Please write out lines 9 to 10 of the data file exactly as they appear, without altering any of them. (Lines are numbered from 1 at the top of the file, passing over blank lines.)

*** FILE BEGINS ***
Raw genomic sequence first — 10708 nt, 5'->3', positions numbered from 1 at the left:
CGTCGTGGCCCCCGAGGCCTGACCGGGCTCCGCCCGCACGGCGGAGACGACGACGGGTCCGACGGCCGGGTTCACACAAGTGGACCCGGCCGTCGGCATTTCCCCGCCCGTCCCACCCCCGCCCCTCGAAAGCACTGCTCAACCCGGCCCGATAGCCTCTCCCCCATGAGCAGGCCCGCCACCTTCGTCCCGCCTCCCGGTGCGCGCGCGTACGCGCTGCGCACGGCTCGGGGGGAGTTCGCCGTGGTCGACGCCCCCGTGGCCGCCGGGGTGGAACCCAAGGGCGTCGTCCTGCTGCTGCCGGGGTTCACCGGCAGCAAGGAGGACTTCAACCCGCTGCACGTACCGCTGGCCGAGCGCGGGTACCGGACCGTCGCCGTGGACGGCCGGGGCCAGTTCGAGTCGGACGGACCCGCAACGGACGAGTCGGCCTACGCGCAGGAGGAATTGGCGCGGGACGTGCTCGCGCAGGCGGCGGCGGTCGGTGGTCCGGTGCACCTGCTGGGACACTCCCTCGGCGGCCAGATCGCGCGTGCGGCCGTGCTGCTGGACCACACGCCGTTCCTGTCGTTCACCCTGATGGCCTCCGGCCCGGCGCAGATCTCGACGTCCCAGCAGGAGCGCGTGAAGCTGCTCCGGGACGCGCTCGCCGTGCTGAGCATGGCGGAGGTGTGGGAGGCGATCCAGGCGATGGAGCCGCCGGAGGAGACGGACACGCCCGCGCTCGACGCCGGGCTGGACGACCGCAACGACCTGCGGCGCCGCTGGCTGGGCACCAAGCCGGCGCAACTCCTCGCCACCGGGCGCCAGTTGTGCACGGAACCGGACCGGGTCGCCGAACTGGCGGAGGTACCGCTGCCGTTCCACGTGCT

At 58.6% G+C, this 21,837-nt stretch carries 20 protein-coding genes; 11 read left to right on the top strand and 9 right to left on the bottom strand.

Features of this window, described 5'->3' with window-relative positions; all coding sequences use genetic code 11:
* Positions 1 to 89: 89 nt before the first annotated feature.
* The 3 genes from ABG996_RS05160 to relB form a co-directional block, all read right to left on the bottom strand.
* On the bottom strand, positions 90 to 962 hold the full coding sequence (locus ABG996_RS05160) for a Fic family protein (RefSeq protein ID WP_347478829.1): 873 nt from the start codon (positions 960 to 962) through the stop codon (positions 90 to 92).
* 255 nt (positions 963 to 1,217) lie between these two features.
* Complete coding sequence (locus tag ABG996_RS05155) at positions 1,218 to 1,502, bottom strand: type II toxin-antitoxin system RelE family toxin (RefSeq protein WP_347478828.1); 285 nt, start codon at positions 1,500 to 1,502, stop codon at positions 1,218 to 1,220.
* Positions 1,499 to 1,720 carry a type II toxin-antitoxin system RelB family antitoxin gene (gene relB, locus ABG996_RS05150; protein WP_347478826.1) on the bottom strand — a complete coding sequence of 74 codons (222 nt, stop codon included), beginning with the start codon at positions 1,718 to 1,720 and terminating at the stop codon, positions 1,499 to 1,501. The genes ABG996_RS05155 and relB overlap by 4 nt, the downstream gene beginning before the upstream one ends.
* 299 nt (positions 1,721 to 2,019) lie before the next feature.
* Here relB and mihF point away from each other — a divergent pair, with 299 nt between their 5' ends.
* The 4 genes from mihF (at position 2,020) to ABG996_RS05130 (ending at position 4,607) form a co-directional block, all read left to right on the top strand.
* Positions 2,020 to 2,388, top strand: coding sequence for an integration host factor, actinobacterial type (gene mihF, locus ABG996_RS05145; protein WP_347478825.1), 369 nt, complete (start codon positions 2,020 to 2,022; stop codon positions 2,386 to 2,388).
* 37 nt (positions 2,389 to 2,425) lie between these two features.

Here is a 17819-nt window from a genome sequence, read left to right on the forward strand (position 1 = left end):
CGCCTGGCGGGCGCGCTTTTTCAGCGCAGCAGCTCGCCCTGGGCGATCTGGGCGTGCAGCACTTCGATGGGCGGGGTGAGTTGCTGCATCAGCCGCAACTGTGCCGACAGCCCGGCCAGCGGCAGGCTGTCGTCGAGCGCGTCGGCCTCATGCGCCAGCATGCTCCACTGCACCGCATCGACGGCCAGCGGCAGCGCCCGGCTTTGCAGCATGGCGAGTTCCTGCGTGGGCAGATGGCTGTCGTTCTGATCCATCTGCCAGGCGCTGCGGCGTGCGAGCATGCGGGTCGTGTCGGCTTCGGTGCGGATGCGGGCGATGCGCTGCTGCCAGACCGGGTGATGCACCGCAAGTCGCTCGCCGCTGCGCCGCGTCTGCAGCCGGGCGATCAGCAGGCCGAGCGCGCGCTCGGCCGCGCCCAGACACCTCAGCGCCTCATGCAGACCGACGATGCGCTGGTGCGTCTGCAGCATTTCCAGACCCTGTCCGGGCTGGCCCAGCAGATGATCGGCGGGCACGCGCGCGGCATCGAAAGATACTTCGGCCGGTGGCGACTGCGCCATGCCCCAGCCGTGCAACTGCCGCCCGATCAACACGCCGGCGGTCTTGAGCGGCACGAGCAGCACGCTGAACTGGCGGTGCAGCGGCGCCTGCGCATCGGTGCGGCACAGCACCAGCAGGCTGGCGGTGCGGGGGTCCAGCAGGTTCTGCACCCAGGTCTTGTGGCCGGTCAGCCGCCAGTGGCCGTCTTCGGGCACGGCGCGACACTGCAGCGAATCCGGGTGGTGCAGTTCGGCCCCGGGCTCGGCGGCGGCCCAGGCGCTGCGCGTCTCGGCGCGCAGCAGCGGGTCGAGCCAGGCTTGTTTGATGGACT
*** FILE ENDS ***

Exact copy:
* Complete coding sequence (locus tag ABG996_RS05155) at positions 1,218 to 1,502, bottom strand: type II toxin-antitoxin system RelE family toxin (RefSeq protein WP_347478828.1); 285 nt, start codon at positions 1,500 to 1,502, stop codon at positions 1,218 to 1,220.
* Positions 1,499 to 1,720 carry a type II toxin-antitoxin system RelB family antitoxin gene (gene relB, locus ABG996_RS05150; protein WP_347478826.1) on the bottom strand — a complete coding sequence of 74 codons (222 nt, stop codon included), beginning with the start codon at positions 1,718 to 1,720 and terminating at the stop codon, positions 1,499 to 1,501. The genes ABG996_RS05155 and relB overlap by 4 nt, the downstream gene beginning before the upstream one ends.